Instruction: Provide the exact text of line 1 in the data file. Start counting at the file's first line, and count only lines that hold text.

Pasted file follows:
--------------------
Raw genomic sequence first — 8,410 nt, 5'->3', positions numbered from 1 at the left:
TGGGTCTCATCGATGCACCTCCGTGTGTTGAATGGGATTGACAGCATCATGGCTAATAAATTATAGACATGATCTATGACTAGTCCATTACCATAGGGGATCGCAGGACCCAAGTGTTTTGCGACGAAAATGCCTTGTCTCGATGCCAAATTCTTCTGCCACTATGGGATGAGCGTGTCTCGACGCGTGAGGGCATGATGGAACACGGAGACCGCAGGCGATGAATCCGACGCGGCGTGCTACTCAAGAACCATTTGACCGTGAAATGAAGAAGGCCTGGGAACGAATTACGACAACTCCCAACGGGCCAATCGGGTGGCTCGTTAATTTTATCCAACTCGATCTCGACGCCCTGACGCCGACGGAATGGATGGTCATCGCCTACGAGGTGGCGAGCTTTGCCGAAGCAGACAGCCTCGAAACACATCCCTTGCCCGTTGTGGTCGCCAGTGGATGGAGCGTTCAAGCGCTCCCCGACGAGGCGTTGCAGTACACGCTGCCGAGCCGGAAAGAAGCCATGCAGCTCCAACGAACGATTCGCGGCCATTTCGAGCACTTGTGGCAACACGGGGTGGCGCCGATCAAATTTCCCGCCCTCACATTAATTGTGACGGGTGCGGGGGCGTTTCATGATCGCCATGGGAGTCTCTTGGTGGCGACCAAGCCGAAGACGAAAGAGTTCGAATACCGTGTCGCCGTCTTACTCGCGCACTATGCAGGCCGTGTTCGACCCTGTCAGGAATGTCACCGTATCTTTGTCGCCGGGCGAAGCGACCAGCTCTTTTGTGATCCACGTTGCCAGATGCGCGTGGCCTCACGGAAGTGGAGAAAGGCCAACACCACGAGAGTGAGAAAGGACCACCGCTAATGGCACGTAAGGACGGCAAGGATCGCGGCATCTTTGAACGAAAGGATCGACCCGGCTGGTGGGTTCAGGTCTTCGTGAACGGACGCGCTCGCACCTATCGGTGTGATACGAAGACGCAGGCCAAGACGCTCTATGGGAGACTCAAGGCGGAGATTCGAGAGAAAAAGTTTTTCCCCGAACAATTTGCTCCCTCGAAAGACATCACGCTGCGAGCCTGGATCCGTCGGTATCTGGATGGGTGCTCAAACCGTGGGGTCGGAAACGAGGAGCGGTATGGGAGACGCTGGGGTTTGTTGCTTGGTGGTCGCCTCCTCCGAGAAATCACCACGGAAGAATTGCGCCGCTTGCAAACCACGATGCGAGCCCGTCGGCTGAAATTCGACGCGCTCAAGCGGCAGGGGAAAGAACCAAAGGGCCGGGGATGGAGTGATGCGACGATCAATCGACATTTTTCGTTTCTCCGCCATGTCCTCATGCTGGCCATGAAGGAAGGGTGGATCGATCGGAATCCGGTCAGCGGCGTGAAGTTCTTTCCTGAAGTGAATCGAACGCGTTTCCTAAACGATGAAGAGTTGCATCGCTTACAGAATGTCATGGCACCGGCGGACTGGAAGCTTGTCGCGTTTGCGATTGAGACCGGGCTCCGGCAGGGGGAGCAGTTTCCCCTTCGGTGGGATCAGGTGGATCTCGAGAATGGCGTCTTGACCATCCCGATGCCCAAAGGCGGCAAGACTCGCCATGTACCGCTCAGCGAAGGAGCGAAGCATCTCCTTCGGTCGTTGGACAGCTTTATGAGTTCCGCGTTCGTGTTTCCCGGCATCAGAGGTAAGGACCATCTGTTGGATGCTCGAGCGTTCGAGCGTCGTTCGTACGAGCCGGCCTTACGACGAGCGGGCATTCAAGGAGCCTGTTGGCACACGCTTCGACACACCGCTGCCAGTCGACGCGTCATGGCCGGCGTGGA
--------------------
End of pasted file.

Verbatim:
Raw genomic sequence first — 8,410 nt, 5'->3', positions numbered from 1 at the left: